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Fresh salmon steak, lemon, black peppercorn and dill on concrete table. Top view. Scandinavian ingredients for cooking. Overhead view.

Fill up on salmon, sardines, and trout


For people who have colorectal cancer, those who increased their intake of omega 3s from fatty fish like salmon, sardines, and trout had a lower risk of mortality compared to those who avoiding fish, finds research published in the journal Gut. Omega 3 fats may stop cancer cell growth and even promote the death of colon cancer cells.  Don’t miss these detox foods to cleanse your body naturally.

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nuts

Eat more walnuts


Not only do walnuts supply a couple grams of fiber per ounce (14 halves), but they also contain omega 3 fatty acids in the form of alpha-linolenic acid, which is why Dr. Valente recommends them among the foods that cleanse your colon. Animal research suggests that walnut consumption breeds a healthier gut environment and may reduce the development of cancerous colon tumors.

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Greek yogurt in a bowl, downward view with cloth and spoon on a white marble

Dish up yogurt


Fermented dairy products like yogurt pack gut-healthy probiotics. Eating plenty of yogurt may cut your risk of colorectal cancer by as much as 38 percent, suggests research published in the International Journal of Cancer. Bonus: The probiotics—healthy bacteria—can also help decrease some of the gas associated with eating beans and cruciferous veggies, says Dr. Valente. If you can’t eat dairy, try these probiotic-rich food picks instead.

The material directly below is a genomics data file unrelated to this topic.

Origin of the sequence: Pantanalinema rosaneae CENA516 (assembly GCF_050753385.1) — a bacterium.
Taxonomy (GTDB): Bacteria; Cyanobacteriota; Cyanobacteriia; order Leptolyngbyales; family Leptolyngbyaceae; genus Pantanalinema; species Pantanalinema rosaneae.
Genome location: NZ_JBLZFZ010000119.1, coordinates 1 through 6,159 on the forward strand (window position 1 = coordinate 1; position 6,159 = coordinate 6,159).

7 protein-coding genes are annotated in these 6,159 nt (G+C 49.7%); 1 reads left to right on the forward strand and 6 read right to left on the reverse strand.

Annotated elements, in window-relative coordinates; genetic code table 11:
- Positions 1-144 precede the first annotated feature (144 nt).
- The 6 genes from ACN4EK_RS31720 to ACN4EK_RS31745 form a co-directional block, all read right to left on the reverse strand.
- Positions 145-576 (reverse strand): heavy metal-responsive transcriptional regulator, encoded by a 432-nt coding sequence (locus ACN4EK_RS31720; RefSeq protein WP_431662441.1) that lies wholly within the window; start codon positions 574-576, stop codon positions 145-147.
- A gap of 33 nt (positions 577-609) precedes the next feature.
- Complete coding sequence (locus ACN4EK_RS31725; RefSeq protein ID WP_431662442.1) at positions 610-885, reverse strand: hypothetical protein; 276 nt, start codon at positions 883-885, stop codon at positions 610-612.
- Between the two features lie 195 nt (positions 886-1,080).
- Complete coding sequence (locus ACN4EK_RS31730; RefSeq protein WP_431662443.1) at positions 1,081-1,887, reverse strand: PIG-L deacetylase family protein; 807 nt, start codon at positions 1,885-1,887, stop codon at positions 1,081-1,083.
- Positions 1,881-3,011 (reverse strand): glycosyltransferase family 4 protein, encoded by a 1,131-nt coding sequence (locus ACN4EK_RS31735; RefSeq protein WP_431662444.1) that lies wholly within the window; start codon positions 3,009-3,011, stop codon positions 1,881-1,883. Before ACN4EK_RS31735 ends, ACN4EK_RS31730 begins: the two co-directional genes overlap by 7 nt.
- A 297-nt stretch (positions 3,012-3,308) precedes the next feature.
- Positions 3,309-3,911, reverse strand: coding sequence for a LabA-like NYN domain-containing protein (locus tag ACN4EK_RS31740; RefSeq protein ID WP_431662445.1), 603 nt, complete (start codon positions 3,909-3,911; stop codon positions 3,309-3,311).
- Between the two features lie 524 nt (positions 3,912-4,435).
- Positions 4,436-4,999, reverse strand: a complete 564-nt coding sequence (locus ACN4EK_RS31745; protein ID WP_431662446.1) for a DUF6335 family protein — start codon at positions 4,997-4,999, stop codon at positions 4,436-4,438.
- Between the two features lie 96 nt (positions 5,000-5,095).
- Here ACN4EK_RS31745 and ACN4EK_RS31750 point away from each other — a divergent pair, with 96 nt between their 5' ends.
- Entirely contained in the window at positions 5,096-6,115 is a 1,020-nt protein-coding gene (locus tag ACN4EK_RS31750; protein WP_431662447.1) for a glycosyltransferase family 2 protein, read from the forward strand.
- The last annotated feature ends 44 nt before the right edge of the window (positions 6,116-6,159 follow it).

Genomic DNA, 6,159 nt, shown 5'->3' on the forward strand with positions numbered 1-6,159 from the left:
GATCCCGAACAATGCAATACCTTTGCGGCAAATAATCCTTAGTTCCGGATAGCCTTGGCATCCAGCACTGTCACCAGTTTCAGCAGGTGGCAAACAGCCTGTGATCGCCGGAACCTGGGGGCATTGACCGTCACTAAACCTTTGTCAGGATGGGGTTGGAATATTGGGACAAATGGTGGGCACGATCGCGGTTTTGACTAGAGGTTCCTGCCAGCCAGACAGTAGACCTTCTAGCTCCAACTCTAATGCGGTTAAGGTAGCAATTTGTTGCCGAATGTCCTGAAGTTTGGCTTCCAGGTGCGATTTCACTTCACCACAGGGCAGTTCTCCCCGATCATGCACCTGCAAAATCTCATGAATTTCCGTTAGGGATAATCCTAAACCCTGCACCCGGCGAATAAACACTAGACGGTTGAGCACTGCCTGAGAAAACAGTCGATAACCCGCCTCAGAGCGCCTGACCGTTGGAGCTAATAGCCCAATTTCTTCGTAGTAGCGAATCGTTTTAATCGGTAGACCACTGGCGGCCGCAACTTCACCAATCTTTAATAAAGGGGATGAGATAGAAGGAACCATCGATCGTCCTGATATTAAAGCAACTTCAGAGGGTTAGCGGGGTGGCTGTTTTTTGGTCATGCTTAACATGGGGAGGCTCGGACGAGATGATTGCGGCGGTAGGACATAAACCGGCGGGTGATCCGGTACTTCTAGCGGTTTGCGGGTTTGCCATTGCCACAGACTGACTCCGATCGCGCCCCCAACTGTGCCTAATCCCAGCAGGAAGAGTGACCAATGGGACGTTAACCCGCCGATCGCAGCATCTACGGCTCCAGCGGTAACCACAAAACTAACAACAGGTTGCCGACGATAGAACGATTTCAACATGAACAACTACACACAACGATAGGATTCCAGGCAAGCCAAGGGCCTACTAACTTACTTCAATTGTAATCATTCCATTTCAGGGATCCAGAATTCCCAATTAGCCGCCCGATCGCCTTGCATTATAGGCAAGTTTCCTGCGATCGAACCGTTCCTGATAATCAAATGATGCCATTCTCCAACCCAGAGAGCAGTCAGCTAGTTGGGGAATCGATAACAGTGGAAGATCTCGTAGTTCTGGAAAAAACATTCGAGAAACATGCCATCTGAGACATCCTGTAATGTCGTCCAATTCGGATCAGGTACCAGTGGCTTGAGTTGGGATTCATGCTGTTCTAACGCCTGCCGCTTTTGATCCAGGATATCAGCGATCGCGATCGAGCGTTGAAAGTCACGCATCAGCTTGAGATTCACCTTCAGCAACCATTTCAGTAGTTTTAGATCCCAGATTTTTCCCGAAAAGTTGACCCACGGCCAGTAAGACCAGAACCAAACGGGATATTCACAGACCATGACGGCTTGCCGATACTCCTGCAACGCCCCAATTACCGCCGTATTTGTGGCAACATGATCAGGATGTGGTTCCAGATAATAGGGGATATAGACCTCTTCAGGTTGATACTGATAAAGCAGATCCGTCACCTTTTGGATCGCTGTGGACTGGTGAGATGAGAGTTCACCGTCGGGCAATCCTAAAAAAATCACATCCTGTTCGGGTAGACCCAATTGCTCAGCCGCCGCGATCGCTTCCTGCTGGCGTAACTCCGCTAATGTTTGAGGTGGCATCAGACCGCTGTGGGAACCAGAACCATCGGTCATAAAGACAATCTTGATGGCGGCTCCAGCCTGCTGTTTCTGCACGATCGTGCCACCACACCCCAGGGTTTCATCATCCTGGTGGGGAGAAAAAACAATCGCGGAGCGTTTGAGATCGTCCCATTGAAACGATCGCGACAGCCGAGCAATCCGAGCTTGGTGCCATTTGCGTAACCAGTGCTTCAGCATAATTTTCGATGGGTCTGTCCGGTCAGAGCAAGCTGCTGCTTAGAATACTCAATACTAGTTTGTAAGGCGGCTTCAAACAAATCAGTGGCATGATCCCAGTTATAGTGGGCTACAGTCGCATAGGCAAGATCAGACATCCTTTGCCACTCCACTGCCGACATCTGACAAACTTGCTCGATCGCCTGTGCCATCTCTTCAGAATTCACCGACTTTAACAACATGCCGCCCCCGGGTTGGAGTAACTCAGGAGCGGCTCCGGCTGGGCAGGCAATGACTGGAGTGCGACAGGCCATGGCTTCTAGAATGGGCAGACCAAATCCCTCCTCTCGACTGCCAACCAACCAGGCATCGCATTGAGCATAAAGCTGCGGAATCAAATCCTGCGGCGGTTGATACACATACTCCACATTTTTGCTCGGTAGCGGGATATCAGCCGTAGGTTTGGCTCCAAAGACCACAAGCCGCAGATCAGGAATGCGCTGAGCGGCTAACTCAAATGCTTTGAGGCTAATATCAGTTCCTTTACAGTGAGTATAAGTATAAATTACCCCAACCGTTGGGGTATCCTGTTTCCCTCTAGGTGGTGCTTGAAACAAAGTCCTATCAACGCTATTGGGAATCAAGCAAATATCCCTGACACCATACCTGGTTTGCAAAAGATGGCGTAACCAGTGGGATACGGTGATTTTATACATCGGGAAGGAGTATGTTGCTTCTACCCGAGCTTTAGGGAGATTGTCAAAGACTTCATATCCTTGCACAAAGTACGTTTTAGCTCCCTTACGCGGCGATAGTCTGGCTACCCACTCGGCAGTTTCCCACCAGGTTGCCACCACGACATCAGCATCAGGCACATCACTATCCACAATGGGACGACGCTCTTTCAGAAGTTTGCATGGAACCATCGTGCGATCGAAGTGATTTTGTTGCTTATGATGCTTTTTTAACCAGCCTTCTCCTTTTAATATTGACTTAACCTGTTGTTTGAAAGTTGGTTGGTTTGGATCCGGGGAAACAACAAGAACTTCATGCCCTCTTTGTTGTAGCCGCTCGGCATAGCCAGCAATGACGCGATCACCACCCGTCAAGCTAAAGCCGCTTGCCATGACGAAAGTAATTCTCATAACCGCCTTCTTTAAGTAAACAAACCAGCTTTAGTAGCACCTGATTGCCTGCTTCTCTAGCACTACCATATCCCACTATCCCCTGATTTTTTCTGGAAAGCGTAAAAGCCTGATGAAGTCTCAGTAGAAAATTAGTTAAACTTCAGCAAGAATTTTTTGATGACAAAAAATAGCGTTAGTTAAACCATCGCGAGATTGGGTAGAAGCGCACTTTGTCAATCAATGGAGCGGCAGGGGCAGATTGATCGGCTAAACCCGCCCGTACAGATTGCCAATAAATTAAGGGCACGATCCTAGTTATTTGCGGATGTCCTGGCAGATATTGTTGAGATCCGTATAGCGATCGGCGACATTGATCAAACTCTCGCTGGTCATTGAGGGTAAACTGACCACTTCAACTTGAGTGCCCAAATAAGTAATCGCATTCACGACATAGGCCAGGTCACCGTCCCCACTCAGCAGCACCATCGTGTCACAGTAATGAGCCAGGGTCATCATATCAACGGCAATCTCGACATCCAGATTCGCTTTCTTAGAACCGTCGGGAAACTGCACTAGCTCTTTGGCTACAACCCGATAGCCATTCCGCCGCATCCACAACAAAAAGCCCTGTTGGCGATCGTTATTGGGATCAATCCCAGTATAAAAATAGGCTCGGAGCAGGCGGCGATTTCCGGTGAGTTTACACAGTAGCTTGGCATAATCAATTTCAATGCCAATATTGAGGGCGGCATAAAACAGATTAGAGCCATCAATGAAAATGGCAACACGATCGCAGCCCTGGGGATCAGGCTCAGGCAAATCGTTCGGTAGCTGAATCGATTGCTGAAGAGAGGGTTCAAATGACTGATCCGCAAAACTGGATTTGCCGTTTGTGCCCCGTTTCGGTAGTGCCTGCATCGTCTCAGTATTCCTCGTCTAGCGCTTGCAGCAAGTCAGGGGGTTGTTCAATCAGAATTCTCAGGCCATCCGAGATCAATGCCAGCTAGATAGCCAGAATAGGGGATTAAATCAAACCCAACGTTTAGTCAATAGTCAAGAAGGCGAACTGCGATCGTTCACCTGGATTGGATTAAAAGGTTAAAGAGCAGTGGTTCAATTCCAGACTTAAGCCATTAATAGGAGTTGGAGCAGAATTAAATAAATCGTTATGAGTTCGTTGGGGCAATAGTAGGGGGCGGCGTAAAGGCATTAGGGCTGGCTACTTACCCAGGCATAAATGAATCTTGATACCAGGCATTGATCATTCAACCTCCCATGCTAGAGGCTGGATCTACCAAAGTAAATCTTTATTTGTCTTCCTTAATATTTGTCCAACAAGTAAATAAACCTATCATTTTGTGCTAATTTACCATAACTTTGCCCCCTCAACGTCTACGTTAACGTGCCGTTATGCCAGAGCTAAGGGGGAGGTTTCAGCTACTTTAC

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A small white plate of fried bacon strips on a white painted background.

Avoid these foods


The things you cut from your diet will help protect your colon as well: Avoid processed meat (like bacon and hot dogs)—the World Health Organization has classified it as a carcinogen. Also, limit red meat; if you want animal protein, stick to poultry and fish. And cut back on alcohol—stick to a drink a day, recommends Dr. Valente.

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Ground psyllium in clear capsules is taken as a dietary fiber supplement. At certain dose levels this all natural supplement is taken as a cholesterol reducer.

It’s OK to supplement


Don’t expect a fiber supplement to make up for a lousy diet, but the truth is that doctors know how tough it can be to maximize your fiber intake from food alone. Dr. Valente says that it’s OK to take a fiber supplement—just check in with your doctor and make sure you’re also eating vegetables, whole grains, and legumes.

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Top view glass of water

Go slow


If you’ve decided to eat more fiber, add it to your diet gradually, warns Dr. Valente. “The breakdown of food in your colon produces bacteria that release gas,” he says. That can translate to uncomfortable gas and bloating and frequent bowel movements. The experience can be so unpleasant that some people give up on their healthy choices altogether. Start by adding a high-fiber serving of, say, veggies a day for a week; then go up to two a day. Note that you’ll also need to drink more water as you eat more fiber, warns the Cleveland Clinic. If you’re adding a fiber supplement, start with one teaspoon daily; after two weeks, take two teaspoons daily; after a month, you can take the entire suggested serving. Your gut will thank you. Next, find out 11 diseases that can start with your gut bacteria.

Originally Published on Reader's Digest